Because of its accuracy, GPS/GNSS has long been the de facto standard for device and asset tracking. But GPS/GNSS can struggle in indoor locations, where it may have trouble finding the necessary satellite signals to use to calculate a location.
That’s where Wi-Fi triangulation, a newer technology that uses the signal strength of known Wi-Fi access points to triangulate a location, can help. Unlike GPS/GNSS, Wi-Fi triangulation works indoors, and in many cases is more accurate indoors, as its triangulation becomes more accurate as it is able to detect more access points.
Together GPS/GNSS and Wi-Fi triangulation provide a robust tracking offering that works nearly everywhere—indoors and outdoors.
Here at Blues we make the Notecard Cell + WiFi, a system on module that offers not only cellular connectivity, but also GPS/GNSS and Wi-Fi triangulation in one offering.
In this article we’ll look at how to use both GPS/GNSS and Wi-Fi triangulation with the Notecard, and the best way to combine the two to get the most accurate location of your device. Let’s start with how GPS/GNSS works on the Notecard.
The Notecard Cellular and Notecard Cell+WiFi both have integrated GPS/GNSS modules for retrieving a satellite-based location.
GPS/GNSS is off on the Notecard by default, but you can enable it with two simple API requests. The first,
card.location.mode, configures how often to take GPS/GNSS readings. The example below configures the Notecard to take readings every five minutes.
card.location.track, starts and stops the GPS/GNSS tracking process. The example below starts GPS/GNSS tracking.
Once enabled, you’ll begin to see
_track.qo events in Notehub.
If you double click to view the details of an individual event, you’ll see the full data associated with the event, which includes the GPS/GNSS fields appear with a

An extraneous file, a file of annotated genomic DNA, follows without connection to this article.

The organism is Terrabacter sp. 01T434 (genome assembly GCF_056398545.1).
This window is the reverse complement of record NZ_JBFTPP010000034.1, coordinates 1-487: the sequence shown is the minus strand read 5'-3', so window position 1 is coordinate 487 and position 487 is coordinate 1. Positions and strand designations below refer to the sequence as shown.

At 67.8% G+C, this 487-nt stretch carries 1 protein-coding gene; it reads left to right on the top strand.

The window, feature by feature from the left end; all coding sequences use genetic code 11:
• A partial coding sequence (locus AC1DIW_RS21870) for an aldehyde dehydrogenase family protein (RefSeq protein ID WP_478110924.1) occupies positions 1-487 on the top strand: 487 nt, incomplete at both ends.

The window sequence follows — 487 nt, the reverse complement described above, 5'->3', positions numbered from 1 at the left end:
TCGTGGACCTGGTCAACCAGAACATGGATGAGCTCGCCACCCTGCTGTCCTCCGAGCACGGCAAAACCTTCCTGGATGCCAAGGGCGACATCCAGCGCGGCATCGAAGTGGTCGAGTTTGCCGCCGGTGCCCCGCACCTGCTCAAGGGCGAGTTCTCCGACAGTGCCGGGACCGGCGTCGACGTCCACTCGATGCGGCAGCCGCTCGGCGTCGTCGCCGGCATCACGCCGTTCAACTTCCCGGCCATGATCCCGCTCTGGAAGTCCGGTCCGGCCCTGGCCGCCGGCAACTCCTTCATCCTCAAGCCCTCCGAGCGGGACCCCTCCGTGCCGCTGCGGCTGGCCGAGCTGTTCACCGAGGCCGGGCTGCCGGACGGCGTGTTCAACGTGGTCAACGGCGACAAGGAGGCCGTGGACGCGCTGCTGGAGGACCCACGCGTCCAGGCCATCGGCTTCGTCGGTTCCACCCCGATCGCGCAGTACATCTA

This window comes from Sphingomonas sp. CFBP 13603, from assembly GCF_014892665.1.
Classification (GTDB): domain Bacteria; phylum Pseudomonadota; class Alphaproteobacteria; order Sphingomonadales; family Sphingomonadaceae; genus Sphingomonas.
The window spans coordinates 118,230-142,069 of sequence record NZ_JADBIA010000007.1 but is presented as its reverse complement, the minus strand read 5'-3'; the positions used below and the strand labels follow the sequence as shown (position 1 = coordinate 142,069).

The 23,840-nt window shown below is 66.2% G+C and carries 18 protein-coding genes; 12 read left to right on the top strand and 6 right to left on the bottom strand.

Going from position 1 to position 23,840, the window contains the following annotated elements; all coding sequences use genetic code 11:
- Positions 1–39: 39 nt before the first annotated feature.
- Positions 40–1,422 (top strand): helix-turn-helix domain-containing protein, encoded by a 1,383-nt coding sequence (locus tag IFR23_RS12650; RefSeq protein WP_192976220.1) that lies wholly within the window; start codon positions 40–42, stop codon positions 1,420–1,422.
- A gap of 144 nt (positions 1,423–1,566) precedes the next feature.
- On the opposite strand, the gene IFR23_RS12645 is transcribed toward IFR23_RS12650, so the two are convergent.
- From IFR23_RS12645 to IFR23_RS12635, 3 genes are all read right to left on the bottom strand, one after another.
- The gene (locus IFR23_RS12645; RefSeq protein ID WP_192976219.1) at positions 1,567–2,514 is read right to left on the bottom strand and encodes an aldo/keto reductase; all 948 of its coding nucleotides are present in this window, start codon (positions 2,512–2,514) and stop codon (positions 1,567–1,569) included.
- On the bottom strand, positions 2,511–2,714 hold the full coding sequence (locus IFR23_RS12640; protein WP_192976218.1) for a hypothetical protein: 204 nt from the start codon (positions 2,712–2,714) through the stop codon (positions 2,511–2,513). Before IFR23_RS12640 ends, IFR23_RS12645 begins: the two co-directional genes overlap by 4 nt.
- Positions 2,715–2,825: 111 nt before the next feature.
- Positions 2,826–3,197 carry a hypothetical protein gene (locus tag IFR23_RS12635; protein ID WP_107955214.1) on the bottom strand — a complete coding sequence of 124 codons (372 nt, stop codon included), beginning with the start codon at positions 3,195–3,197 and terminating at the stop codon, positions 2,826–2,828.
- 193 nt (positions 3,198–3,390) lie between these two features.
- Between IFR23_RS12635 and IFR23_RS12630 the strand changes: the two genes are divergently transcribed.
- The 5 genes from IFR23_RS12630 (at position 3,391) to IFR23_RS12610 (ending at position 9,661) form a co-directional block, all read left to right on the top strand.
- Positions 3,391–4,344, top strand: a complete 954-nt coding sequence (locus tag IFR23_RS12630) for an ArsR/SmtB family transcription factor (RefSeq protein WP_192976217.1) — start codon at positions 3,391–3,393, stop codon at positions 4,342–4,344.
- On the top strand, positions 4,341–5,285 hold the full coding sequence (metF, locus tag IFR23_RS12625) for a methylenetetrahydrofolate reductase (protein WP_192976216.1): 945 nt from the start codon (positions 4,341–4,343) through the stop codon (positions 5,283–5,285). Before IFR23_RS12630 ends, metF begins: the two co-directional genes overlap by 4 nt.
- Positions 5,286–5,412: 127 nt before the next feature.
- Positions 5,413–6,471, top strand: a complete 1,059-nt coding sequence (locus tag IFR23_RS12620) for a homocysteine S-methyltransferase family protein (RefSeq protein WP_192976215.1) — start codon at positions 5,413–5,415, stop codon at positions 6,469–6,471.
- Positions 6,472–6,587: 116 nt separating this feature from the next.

where_ prefix, for example
And, that’s all required to set up GPS/GNSS tracking on a Notecard! There’s a lot more you can do to configure how GPS/GNSS works, but with those two simple commands you can have a fully functional GPS/GNSS-based tracker up and running.
The way Wi-Fi triangulation works with Blues depends on the type of Notecard you have. If you’re using a Notecard WiFi or Notecard Cell+WiFi, Wi-Fi triangulation is enabled by default and just works.
If you’re using the Notecard Cellular you must use an external Wi-Fi module and the Notecard’s
card.triangulation request. This documentation article walks through the process of setting that up.
Once enabled, you’ll first see a
_geolocate.qo Note appear in Notehub in your Events view. The Note will have information about all Wi-Fi access points and their signal strength.
Once Notehub has this access point data it’ll perform a Wi-Fi triangulation, and subsequent Notes will include the device’s triangulated location. For example, the same
_track.qo Note from earlier in this article also includes a triangulated location under fields with a
tri_ prefix, such as
Once you have the basics of Wi-Fi triangulation working, there are a few settings you may want to tweak for your projects.